Black and Hispanic adults remain less likely than whites to own a computer or have high speed internet at home. But smartphones are helping to bridge these differences.
As mobile devices have become more widespread, the share of American adults saying that they go online "almost constantly" has increased since 2015.
Americans say the public’s trust has been declining in both the federal government and in their fellow citizens. But most say this can be turned around.
Many Americans think declining trust in the government and in each other makes it harder to solve key problems. They have a wealth of ideas about what’s gone wrong and how to fix it.
Rural Americans have made large gains in adopting digital technology over the past decade, but they generally remain less likely than urban or suburban adults to have home broadband or own a smartphone.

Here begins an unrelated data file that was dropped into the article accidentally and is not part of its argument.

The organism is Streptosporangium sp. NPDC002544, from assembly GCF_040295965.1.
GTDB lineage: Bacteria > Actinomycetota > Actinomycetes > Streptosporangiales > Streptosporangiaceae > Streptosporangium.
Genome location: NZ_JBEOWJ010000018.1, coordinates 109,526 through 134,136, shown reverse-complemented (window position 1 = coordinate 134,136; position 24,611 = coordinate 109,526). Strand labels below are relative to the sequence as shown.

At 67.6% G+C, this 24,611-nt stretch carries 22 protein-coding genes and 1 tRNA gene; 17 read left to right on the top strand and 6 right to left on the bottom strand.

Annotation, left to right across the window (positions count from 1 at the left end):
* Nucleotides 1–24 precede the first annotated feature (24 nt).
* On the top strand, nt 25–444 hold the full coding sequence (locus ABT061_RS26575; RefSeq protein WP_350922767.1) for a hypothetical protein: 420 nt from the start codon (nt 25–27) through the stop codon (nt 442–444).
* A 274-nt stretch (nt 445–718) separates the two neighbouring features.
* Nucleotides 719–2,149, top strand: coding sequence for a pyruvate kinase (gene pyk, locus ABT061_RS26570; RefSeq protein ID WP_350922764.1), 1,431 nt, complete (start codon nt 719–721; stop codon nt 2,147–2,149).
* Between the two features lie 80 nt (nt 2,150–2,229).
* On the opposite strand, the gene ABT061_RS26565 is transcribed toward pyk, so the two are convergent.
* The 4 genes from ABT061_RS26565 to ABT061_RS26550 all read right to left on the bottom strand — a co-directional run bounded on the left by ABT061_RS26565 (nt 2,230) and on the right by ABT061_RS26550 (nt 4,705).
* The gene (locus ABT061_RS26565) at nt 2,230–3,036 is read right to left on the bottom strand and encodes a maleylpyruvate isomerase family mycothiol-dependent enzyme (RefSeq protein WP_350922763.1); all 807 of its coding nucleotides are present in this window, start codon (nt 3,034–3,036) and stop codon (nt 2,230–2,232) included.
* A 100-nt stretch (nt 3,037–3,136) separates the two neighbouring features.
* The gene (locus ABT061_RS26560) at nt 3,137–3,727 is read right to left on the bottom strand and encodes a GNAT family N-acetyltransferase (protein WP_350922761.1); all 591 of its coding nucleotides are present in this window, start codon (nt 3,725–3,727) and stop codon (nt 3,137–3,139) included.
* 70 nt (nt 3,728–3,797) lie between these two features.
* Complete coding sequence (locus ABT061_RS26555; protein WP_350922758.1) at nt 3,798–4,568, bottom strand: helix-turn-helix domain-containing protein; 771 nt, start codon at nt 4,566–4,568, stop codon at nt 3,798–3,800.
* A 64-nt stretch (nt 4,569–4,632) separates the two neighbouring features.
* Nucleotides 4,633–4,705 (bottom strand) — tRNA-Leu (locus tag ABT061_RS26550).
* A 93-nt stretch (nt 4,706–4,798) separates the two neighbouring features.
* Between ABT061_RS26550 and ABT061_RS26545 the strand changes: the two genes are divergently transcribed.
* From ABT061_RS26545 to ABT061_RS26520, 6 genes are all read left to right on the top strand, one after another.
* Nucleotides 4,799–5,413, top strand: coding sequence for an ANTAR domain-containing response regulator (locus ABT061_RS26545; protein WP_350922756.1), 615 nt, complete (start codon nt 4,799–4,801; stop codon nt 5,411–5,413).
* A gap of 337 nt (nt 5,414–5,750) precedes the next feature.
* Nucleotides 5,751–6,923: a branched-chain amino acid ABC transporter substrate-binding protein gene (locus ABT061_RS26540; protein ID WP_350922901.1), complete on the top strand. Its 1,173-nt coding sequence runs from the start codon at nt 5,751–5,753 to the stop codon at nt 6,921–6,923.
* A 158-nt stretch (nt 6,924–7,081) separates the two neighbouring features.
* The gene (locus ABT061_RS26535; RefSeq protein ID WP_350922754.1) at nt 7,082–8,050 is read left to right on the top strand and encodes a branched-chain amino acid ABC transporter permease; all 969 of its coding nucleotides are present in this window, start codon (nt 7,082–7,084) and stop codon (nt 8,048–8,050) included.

Internet non-adoption is linked to certain demographic variables, including age, educational attainment, household income and community type.
The steady growth in adoption that social platforms have experienced in the U.S. over the past decade also appears to be slowing.
Roughly three-in-ten U.S. adults say they make no purchases using cash during a typical week, up slightly from 24% in 2015.
Some 15% of U.S. households with school-age children do not have a high-speed internet connection at home. Some teens are more likely to face digital hurdles when trying to complete their homework.
Overall, 43% of U.S. adults say they often or sometimes play video games. Gaming is popular among teens – especially teenage boys.